To Herat and Cabul - G. A. Henty - ebook

To Herat and Cabul: A Story of the First Afghan War written by a prolific English novelist and war correspondent G. A. Henty. This book is one of many works by him. It has already Published in 1902. Now republish in ebook format. We believe this work is culturally important in its original archival form. While we strive to adequately clean and digitally enhance the original work, there are occasionally instances where imperfections such as blurred or missing pages, poor pictures or errant marks may have been introduced due to either the quality of the original work. Despite these occasional imperfections, we have brought it back into print as part of our ongoing global book preservation commitment, providing customers with access to the best possible historical reprints. We appreciate your understanding of these occasional imperfections, and sincerely hope you enjoy reading this book.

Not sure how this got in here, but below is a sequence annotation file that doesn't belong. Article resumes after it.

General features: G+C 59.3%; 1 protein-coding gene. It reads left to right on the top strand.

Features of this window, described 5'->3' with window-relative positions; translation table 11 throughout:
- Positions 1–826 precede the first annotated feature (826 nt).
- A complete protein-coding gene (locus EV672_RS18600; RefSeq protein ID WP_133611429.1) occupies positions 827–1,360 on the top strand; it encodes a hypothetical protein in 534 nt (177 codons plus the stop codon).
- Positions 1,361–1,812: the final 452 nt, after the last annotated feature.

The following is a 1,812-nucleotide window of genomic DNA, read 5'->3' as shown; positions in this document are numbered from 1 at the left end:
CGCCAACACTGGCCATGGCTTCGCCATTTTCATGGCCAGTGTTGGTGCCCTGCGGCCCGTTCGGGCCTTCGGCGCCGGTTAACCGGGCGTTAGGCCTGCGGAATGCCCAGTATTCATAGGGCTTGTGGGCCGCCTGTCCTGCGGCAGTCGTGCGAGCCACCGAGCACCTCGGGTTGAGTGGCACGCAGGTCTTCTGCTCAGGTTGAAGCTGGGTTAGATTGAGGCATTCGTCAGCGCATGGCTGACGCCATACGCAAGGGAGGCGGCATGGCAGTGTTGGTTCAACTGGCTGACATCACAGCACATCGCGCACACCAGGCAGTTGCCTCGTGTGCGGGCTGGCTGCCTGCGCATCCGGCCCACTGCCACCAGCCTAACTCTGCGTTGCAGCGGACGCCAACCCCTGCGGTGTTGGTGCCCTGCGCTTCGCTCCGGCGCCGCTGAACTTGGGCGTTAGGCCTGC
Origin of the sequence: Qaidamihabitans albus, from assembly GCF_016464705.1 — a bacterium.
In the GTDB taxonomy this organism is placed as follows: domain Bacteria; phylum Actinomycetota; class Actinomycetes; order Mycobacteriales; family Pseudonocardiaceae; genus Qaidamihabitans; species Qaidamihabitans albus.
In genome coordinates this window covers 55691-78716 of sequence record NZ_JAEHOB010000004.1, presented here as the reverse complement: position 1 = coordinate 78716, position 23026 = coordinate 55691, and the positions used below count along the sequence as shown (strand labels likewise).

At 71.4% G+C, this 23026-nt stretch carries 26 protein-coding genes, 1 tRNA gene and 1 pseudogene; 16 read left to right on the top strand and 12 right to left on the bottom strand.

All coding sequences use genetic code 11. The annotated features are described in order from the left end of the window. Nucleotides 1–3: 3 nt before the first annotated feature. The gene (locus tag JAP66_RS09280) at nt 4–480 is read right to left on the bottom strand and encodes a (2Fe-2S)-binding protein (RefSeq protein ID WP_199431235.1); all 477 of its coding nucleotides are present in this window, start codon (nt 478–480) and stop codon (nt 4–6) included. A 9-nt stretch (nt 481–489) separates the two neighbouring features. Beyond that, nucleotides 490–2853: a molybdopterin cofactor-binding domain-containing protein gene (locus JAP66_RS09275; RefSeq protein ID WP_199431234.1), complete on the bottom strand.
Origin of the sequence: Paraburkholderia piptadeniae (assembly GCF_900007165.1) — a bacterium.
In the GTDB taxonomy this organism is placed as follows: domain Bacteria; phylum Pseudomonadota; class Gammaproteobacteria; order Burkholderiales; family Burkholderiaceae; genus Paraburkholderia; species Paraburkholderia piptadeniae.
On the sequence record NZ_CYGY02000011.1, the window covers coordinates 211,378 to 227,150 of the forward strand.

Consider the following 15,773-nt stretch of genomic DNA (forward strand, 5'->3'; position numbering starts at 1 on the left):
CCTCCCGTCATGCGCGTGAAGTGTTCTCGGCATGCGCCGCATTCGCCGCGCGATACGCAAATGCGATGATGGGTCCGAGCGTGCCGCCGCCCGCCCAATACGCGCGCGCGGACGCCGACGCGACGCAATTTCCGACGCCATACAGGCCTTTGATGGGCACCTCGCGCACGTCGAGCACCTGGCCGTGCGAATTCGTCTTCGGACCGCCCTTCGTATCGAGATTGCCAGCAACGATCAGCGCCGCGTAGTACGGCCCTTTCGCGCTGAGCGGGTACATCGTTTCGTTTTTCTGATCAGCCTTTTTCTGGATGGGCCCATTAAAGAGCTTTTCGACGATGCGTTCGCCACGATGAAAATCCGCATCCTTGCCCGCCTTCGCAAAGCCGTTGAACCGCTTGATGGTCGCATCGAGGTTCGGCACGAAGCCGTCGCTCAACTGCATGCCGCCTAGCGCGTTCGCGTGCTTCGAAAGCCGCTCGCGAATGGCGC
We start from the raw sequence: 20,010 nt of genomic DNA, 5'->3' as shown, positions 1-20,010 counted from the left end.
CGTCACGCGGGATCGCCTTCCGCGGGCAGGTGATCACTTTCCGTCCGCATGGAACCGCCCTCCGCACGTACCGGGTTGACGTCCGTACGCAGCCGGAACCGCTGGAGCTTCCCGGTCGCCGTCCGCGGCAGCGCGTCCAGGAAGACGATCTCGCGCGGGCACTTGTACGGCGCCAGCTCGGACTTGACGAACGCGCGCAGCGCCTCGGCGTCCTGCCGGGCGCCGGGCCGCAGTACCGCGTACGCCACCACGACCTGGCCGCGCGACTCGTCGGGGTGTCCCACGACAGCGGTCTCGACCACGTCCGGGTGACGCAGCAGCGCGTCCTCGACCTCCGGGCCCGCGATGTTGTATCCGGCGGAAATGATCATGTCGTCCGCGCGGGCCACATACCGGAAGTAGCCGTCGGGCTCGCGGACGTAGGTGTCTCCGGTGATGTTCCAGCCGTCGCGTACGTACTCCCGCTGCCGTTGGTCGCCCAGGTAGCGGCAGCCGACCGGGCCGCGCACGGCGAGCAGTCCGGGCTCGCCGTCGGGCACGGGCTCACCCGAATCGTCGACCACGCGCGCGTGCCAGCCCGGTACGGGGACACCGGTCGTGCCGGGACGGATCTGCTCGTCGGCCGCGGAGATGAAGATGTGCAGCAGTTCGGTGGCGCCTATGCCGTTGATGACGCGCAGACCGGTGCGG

Ebooka przeczytasz w aplikacjach Legimi na:

czytnikach certyfikowanych
przez Legimi

Liczba stron: 581

Odsłuch ebooka (TTS) dostepny w abonamencie „ebooki+audiobooki bez limitu” w aplikacjach Legimi na:


To Herat and Cabul

A Story of the First Afghan War


G. A. Henty

Illustrator: Charles M. Sheldon

Table of Contents